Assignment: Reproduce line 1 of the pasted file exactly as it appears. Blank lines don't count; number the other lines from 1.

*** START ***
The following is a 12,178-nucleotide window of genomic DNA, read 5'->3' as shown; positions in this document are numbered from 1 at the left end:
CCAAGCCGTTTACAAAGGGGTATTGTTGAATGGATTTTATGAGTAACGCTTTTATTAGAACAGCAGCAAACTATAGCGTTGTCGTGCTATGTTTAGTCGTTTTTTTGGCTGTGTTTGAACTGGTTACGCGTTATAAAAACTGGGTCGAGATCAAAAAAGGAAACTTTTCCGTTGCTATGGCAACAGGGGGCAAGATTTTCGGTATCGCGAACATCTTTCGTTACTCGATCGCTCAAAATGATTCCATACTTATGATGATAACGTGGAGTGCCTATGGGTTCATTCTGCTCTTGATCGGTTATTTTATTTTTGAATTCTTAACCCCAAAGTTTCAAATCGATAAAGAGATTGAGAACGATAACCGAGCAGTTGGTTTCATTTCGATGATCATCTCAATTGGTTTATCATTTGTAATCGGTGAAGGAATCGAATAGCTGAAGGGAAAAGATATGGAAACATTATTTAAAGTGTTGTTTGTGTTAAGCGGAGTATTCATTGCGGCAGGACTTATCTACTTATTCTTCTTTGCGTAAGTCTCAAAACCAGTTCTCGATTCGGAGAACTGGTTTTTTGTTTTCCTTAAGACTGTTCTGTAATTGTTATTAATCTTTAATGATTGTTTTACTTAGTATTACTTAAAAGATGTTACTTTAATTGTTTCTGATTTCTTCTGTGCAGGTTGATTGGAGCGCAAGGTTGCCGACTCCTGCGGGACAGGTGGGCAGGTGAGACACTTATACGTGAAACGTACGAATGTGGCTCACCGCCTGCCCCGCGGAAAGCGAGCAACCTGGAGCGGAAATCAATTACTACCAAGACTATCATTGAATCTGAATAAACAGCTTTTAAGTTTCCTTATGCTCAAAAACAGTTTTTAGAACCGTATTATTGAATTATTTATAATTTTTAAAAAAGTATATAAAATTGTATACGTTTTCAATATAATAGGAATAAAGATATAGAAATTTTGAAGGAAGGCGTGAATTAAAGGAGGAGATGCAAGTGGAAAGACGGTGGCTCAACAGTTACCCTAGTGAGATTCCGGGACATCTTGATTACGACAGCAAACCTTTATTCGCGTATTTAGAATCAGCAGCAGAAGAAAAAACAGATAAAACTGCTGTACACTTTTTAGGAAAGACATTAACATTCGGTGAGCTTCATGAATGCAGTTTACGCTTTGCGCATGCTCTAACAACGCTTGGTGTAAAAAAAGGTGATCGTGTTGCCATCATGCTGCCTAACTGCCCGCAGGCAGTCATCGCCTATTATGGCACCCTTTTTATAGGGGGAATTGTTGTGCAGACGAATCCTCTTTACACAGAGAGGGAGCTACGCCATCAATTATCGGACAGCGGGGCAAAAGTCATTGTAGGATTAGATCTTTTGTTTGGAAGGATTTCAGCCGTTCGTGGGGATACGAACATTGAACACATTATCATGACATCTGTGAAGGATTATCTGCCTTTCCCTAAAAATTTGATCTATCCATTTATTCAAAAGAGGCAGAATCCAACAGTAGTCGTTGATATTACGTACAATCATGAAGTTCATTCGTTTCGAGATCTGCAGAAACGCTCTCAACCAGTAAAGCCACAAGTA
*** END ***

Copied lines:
The following is a 12,178-nucleotide window of genomic DNA, read 5'->3' as shown; positions in this document are numbered from 1 at the left end: